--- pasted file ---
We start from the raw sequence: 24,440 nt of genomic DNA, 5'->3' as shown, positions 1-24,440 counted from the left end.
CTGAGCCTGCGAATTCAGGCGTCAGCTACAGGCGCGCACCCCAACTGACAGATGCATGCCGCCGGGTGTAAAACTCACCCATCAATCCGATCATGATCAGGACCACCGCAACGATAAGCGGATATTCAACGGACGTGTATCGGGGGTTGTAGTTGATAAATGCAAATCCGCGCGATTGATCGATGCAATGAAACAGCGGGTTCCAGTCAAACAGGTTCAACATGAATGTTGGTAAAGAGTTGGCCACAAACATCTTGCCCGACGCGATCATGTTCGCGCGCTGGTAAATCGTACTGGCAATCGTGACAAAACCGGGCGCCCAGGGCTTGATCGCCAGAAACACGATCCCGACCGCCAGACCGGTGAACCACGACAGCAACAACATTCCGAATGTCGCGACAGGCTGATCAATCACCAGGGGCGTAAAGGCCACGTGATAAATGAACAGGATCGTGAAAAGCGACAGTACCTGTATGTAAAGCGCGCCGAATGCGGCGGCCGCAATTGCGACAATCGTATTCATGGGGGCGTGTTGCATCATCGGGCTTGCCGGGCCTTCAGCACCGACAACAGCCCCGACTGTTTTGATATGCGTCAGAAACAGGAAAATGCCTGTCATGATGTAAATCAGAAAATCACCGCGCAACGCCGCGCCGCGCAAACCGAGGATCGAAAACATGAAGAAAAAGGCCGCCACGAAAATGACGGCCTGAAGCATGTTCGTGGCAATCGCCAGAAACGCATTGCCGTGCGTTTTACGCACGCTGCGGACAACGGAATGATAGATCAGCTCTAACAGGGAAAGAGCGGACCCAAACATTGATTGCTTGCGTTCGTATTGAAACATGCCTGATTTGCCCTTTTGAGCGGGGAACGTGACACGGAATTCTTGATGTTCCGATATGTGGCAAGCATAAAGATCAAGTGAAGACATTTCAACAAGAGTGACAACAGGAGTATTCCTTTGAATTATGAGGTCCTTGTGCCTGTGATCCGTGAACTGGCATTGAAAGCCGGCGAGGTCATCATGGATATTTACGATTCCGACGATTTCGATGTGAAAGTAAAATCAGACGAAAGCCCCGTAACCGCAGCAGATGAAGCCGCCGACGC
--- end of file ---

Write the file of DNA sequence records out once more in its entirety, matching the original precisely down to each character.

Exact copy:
We start from the raw sequence: 24,440 nt of genomic DNA, 5'->3' as shown, positions 1-24,440 counted from the left end.
CTGAGCCTGCGAATTCAGGCGTCAGCTACAGGCGCGCACCCCAACTGACAGATGCATGCCGCCGGGTGTAAAACTCACCCATCAATCCGATCATGATCAGGACCACCGCAACGATAAGCGGATATTCAACGGACGTGTATCGGGGGTTGTAGTTGATAAATGCAAATCCGCGCGATTGATCGATGCAATGAAACAGCGGGTTCCAGTCAAACAGGTTCAACATGAATGTTGGTAAAGAGTTGGCCACAAACATCTTGCCCGACGCGATCATGTTCGCGCGCTGGTAAATCGTACTGGCAATCGTGACAAAACCGGGCGCCCAGGGCTTGATCGCCAGAAACACGATCCCGACCGCCAGACCGGTGAACCACGACAGCAACAACATTCCGAATGTCGCGACAGGCTGATCAATCACCAGGGGCGTAAAGGCCACGTGATAAATGAACAGGATCGTGAAAAGCGACAGTACCTGTATGTAAAGCGCGCCGAATGCGGCGGCCGCAATTGCGACAATCGTATTCATGGGGGCGTGTTGCATCATCGGGCTTGCCGGGCCTTCAGCACCGACAACAGCCCCGACTGTTTTGATATGCGTCAGAAACAGGAAAATGCCTGTCATGATGTAAATCAGAAAATCACCGCGCAACGCCGCGCCGCGCAAACCGAGGATCGAAAACATGAAGAAAAAGGCCGCCACGAAAATGACGGCCTGAAGCATGTTCGTGGCAATCGCCAGAAACGCATTGCCGTGCGTTTTACGCACGCTGCGGACAACGGAATGATAGATCAGCTCTAACAGGGAAAGAGCGGACCCAAACATTGATTGCTTGCGTTCGTATTGAAACATGCCTGATTTGCCCTTTTGAGCGGGGAACGTGACACGGAATTCTTGATGTTCCGATATGTGGCAAGCATAAAGATCAAGTGAAGACATTTCAACAAGAGTGACAACAGGAGTATTCCTTTGAATTATGAGGTCCTTGTGCCTGTGATCCGTGAACTGGCATTGAAAGCCGGCGAGGTCATCATGGATATTTACGATTCCGACGATTTCGATGTGAAAGTAAAATCAGACGAAAGCCCCGTAACCGCAGCAGATGAAGCCGCCGACGC